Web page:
Stephen Haber

Peter and Helen Bing Senior Fellow

Stephen Haber is the Peter and Helen Bing Senior Fellow at the Hoover Institution and the A.A. and Jeanne Welch Milligan Professor in the School of Humanities and Sciences at Stanford University. In addition, he is a professor of political science, professor of history, and professor of economics (by courtesy), as well as a senior fellow of both the Stanford Institute for Economic Policy Research and the Stanford Center for International Development.

From 1995 to 1998, Haber served as associate dean for the social sciences and director of Graduate Studies of Stanford’s School of Humanities and Sciences. He is among Stanford’s most distinguished teachers, having been awarded every teaching prize Stanford has to offer. He was honored with Stanford’s highest teaching honor in 2011, the Walter J. Gores Award.

Haber has spent his academic life investigating the political institutions and economic policies that delay innovation and improvements in living standards. Much of that work has focused on how regulatory and supervisory agencies are often used by incumbent firms to stifle competition, thereby curtailing economic opportunities and slowing technological progress.

His current research focuses on three areas: the creation of regulatory barriers to entry in finance; the economic and political consequences of holdup problems created by different systems of agricultural production; and the comparative development of patent systems. He is a regular consultant to the World Bank and has been a visiting faculty member at the California Institute of Technology, the University of California, San Diego, and the University of Chicago. He currently serves as director of Hoover’s Working Group on Innovation and Intellectual Property.

Haber’s most recent book (coauthored with Charles Calomiris), Fragile by Design, from Princeton University Press, examines how governments and industry incumbents often craft banking regulatory policies in ways that stifle competition and increase systemic risk.

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Recent Commentary

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An Empirical Examination of Patent Hold-Up

by Alexander Galetovic, Stephen Haber, Ross Levinevia IP2 Working Paper Series
Monday, March 30, 2015

IP² Working Paper No. 15010 - A large literature asserts that standard essential patents (SEPs) allow their owners to “hold up” innovation by charging fees that exceed their incremental contribution to a final product.

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Why Do Inventors Sell to Patent Trolls? Experimental Evidence for the Asymmetry Hypothesis

by Stephen Haber, Seth H. Werfelvia IP2 Working Paper Series
Friday, January 23, 2015

IP² Working Paper No. 15009 - Why do individual patent holders assign their patents to “trolls” rather than license their technologies directly to manufacturers or assert them through litigation?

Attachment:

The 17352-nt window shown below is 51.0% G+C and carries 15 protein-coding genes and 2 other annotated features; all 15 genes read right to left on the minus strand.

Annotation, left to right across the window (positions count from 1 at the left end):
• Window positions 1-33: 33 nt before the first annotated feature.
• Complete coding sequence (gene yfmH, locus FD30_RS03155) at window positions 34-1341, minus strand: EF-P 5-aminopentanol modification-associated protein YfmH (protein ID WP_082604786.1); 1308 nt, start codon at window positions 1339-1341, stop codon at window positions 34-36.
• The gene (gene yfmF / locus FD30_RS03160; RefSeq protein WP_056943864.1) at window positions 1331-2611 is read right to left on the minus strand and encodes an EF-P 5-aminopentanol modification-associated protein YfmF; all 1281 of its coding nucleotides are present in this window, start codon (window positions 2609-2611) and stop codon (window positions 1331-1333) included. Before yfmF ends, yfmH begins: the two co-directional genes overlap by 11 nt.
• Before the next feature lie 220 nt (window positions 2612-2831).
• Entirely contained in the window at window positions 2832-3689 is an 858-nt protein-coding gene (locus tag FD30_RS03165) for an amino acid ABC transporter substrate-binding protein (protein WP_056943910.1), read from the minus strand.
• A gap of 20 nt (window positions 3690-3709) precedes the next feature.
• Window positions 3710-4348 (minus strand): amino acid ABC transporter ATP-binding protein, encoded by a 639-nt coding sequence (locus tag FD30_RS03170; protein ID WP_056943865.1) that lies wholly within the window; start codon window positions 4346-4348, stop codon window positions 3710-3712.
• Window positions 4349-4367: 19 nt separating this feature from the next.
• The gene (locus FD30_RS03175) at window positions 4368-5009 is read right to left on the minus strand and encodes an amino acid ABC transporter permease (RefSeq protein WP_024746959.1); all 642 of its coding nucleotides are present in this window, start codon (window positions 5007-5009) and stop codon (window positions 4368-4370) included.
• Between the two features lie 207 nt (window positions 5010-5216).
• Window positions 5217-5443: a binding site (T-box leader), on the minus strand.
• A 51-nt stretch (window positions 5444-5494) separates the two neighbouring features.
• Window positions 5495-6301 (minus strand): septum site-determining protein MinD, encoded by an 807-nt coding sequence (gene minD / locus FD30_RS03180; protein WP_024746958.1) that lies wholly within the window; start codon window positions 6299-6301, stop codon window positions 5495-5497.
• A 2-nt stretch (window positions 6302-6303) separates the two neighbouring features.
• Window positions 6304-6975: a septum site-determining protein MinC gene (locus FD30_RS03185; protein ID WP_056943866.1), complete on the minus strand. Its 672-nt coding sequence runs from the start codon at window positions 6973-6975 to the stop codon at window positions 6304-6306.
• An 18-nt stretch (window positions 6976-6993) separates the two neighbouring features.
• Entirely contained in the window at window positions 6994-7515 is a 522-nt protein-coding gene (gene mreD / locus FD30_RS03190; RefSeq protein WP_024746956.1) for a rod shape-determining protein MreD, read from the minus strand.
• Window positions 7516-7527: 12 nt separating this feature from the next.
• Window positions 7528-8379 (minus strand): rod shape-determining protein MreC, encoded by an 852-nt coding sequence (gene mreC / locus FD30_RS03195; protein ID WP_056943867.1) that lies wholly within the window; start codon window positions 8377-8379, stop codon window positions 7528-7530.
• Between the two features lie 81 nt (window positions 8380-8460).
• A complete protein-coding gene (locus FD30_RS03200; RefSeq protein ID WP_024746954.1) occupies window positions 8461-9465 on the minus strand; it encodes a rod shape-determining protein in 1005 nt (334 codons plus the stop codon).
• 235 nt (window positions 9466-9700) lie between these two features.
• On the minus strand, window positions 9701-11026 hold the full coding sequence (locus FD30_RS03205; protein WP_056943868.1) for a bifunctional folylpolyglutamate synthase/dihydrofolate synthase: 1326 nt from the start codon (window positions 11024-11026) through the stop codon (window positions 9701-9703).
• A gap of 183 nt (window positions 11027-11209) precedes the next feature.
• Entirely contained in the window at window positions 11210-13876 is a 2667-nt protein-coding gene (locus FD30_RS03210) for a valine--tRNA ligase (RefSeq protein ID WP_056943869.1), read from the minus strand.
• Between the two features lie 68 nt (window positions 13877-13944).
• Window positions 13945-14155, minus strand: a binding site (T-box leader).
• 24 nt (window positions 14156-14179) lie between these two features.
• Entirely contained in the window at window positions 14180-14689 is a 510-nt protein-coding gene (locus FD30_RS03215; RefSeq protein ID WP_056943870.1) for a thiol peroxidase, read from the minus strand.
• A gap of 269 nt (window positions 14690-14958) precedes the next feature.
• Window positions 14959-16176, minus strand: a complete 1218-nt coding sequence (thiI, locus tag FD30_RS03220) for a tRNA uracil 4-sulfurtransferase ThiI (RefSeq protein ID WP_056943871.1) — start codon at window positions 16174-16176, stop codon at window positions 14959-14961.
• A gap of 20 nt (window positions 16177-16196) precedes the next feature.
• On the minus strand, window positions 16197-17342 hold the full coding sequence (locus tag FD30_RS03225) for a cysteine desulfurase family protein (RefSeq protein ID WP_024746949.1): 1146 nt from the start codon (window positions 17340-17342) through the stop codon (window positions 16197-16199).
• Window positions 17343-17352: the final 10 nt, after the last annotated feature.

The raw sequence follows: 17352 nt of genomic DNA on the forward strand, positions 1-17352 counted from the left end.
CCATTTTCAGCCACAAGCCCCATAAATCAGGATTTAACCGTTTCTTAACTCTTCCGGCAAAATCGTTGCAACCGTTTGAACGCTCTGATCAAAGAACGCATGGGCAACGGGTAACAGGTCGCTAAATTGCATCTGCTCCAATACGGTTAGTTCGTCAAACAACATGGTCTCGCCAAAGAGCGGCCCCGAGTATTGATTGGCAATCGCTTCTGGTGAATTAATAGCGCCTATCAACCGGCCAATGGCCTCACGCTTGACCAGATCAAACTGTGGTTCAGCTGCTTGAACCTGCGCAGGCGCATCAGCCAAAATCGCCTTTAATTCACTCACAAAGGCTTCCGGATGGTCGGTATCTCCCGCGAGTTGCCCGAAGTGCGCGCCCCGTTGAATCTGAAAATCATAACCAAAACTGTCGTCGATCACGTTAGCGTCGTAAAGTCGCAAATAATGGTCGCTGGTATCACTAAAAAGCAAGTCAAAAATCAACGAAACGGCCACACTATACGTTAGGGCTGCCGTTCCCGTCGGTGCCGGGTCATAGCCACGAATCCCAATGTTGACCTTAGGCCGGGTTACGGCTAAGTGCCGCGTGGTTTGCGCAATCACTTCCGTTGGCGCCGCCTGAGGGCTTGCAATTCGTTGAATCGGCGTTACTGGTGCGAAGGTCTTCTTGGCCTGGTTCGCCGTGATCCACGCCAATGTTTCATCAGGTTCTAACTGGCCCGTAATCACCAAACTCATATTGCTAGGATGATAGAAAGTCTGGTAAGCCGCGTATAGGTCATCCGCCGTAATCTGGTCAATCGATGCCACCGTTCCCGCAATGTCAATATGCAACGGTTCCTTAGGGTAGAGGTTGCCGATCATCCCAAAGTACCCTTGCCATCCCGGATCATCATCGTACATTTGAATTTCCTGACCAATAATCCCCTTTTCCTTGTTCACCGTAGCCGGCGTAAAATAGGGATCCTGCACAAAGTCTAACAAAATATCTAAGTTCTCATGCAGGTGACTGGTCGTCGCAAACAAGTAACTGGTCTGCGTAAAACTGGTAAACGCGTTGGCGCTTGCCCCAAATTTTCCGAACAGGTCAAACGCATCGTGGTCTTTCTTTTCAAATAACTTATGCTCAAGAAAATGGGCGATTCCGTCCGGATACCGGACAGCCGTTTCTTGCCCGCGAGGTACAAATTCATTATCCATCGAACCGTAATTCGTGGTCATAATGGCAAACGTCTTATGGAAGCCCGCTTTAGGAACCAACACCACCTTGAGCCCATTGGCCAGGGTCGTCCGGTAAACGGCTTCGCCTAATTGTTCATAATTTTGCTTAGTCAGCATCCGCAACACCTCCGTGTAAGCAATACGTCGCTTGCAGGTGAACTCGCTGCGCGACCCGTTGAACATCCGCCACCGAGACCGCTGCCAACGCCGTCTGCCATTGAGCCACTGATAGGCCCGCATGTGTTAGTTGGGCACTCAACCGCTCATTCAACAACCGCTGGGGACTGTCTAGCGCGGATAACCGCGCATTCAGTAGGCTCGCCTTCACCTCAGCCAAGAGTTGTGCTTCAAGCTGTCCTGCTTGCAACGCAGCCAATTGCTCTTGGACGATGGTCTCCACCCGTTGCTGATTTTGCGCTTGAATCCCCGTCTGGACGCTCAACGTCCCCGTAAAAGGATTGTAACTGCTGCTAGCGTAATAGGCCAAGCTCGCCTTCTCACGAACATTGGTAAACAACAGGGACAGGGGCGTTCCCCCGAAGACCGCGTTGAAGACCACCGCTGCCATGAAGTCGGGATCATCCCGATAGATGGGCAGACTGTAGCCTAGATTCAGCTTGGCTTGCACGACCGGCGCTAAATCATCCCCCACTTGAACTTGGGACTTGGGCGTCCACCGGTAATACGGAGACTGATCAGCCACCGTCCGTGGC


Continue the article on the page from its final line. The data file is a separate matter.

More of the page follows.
Analysis and Commentary

Redistributive Credit Policies Won't Fix Inequality

by Charles Calomiris, Stephen Habervia e21, Economic Policies for the 21st Century
Tuesday, December 30, 2014

Mel Watt, Director of the Federal Housing Finance Agency, recently announced that he will reduce the minimum mortgage down payment requirement for Fannie Mae and Freddie Mac – the housing financing behemoths that he controls as their conservator since the financial crisis – to three percent.

The Federal Reserve
Analysis and Commentary

The Federal Reserve's Too Cozy Relations With Banks

by Stephen Haber, Ross Levinevia Wall Street Journal
Tuesday, September 9, 2014

Working at the Fed shouldn't be an audition for a Wall Street job. Waiting periods and other reforms are needed.

Patent Applications
Analysis and Commentary

The Myth Of the Wicked Patent Troll

by Stephen Haber, Ross Levinevia Wall Street Journal
Sunday, June 29, 2014

There's a movement afoot to reform the U.S. patent system to combat "patent trolls," businesses that buy patents from inventors and then sue firms that use them without payment.

Capitol Building

Special: Rauh, Haber, and Kane on the John Batchelor Show

by Stephen Haber, Joshua D. Rauh, Timothy Kanevia John Batchelor Show
Friday, May 9, 2014

In conjunction with a special live taping of the John Batchelor Show at the Hoover Spring Retreat, John Batchelor and Mary Kissel of the Wall Street Journal hosted a discussion on the far reach of the federal government, featuring Hoover senior fellows Stephen Haber and Joshua Rauh and Hoover research fellow Tim Kane.

Patent Holdup: Do Patent Holders Holdup Innovation?

by Stephen Haber, Ross Levinevia IP2 Working Paper Series
Wednesday, May 7, 2014

IP² Working Paper No. 14011 - President Obama and Congress have recommended major patent reforms based on the belief that the patent system allows patent holders to holdup the commercialization of complex technologies.

Crowd at New York's American Union Bank during a bank run early in the Great Depression.

Fragile by Design: The Political Origins of Banking Crises and Scarce Credit

by Stephen Habervia Fellow Talks
Monday, May 5, 2014

Stephen Haber, the Peter and Helen Bing Senior Fellow at the Hoover Institution, discussed the history of politics and banking in his talk entitled “Fragile by Design: The Political Origins of Banking Crises and Scarce Credit.

Houses of Cards

by Charles Calomiris, Stephen Habervia Hoover Digest
Monday, April 21, 2014

The mortgage market came tumbling down because activists, regulators, and lenders laid such a wobbly foundation.

Housing Image
Analysis and Commentary

The Illusion of Reform and the Next Housing Crisis

by Stephen Haber, Charles Calomirisvia e21, Economic Policies for the 21st Century
Tuesday, February 25, 2014

This article is adapted from the authors’ new book, Fragile by Design: The Political Origins of Banking Crises and Scarce Credit (Princeton Universi...